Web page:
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Chart Advisor: Stocks Extend Lead Over Bonds

Posted September 29, 2023 at 7:43 am

By David Rath, CFA, CMT

1/ SPY vs TLT Continues Climb

2/ High Beta vs Low Vol Struggles to Break Through

3/ Discretionary vs Staples Turning Lower?

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1/ SPY vs TLT Continues Climb

There are a few ways to define the push and pull between stocks and bonds. One such relationship is between the SPDR S&P 500 ETF (SPY) and the iShares 20+ Year Treasury ETF (TLT). We talked about the breakdown in absolute terms on the TLT chart a couple of days ago, but this ratio chart shows how pronounced the outperformance of stocks has been over the last few years.

I saw quite a few people calling for bonds over stocks at the beginning of this year and for good reason. The economic outlook was bleak and people were predicting 100% chance of recession. I wanted to see a meaningful breakdown of this upward channel before picking sides. The last couple of months, it’s been a case of stocks losing less as the ratio rides the upper bound of the channel. One thing to keep an eye on: the stark divergence in RSI that is currently forming. Mean reversion is a powerful force.

2/ High Beta vs Low Vol Struggles to Break Through

The relationship between high beta (SPHB) and low volatility (SPLV) stocks is one way to ascertain market participants’ comfort with risk. We saw the ratio skyrocket from the COVID abyss to peak around March 2021. Since that peak, there have been three distinct attempts for the ratio to break above its resistance zone. Each time the ceiling has sent the pair back down to regroup.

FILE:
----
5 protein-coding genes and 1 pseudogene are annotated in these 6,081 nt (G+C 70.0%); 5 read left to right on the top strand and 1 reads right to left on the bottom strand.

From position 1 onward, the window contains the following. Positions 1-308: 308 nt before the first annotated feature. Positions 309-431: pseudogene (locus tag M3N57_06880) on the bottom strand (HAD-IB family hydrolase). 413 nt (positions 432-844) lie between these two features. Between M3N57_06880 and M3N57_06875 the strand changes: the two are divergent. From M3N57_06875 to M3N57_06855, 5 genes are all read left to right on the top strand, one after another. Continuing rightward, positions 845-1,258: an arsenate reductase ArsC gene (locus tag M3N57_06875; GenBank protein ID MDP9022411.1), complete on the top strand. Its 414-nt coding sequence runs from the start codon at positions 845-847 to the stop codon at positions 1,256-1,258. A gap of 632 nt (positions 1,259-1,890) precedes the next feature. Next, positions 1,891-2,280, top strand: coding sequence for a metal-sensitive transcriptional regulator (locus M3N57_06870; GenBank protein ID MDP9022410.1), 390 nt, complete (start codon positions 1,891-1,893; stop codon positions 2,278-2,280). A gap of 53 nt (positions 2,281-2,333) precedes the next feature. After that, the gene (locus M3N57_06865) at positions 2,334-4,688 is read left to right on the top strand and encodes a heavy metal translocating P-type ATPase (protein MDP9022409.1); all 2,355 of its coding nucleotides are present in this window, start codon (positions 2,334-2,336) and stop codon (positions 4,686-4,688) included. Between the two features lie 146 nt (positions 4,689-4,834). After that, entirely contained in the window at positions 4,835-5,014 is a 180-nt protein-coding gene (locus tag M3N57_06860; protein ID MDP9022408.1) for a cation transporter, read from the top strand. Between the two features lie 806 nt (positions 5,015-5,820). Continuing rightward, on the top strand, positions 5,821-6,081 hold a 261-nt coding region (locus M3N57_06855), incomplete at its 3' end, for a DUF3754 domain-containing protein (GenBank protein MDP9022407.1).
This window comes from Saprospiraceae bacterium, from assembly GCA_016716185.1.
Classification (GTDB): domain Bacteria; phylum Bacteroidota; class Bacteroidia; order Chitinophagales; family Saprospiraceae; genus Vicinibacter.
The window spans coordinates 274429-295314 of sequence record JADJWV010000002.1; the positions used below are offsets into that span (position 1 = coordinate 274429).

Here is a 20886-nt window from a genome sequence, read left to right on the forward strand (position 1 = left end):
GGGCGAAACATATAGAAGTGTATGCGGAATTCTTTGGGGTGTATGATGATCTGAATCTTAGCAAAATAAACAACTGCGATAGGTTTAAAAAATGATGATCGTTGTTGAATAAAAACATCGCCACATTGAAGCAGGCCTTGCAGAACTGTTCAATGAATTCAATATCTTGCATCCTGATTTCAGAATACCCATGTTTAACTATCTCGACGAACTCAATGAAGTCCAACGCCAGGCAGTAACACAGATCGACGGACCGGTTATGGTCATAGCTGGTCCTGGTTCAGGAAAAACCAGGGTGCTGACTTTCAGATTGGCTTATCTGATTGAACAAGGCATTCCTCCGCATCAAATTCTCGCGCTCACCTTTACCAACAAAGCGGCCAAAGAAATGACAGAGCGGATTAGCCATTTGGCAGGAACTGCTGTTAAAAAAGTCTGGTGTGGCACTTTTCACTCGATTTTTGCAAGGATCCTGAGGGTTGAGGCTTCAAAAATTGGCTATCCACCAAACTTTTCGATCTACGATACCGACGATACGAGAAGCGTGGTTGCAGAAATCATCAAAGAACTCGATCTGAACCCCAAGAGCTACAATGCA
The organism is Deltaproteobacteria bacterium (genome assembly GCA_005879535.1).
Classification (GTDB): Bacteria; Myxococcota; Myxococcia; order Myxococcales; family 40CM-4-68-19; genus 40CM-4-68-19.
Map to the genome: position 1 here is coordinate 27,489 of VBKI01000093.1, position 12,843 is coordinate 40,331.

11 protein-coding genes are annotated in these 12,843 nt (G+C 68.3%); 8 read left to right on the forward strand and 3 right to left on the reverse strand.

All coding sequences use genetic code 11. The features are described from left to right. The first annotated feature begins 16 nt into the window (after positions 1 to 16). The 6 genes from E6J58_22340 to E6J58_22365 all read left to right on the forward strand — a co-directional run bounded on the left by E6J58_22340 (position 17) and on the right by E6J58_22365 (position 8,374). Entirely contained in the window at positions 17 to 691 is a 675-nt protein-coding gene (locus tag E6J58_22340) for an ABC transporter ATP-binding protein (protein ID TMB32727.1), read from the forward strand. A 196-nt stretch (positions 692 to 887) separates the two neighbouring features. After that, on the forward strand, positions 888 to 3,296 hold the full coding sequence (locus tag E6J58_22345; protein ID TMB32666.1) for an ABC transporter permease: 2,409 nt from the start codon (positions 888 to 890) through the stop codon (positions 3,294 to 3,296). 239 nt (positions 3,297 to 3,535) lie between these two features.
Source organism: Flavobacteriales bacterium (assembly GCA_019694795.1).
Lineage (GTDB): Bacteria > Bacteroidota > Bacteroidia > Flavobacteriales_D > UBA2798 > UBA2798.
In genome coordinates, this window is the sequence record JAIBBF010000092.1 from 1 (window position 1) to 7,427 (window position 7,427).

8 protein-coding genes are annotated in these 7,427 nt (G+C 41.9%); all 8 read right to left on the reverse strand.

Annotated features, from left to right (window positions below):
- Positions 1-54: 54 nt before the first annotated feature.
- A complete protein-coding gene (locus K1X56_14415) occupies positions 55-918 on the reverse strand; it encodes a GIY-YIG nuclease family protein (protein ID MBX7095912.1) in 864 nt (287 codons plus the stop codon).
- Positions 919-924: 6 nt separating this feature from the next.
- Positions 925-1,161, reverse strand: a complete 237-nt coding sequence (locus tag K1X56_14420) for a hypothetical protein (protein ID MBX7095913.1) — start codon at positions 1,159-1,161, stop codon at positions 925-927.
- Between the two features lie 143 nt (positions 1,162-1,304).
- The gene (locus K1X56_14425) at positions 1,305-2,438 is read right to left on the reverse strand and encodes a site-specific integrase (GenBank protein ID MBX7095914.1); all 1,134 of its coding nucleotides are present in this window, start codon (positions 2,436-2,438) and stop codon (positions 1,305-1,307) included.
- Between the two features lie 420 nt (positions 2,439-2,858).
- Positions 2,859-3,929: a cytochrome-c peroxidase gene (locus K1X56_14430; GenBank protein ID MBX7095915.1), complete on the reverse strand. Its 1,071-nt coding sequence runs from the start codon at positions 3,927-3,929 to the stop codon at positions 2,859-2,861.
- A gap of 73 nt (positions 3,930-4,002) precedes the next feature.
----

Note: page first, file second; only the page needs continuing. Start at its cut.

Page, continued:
It’s been said that the more times a level gets tested, the more likely it is to get broken. Let’s see if it gets another crack at it.

3/ Discretionary vs Staples Turning Lower?

Another such ratio to take the market’s temperature is the ratio between consumer discretionary stocks (XLY) and consumer staples (XLP). Some would argue using the equal-weighted version of the two sectors due to Amazon (AMZN) and Tesla (TSLA) occupying such a large weight in XLY, but the charts are similar.

On the backs of a resilient consumer, we have seen this ratio lead the charge from the end of 2022, carrying the broad market with it. After breaking through resistance and then retesting what then became support, the ratio looks like it might be running out of steam. A bearish RSI divergence has formed and confirmation by dropping below support would likely change the character of this market.

Originally posted 29th September 2023

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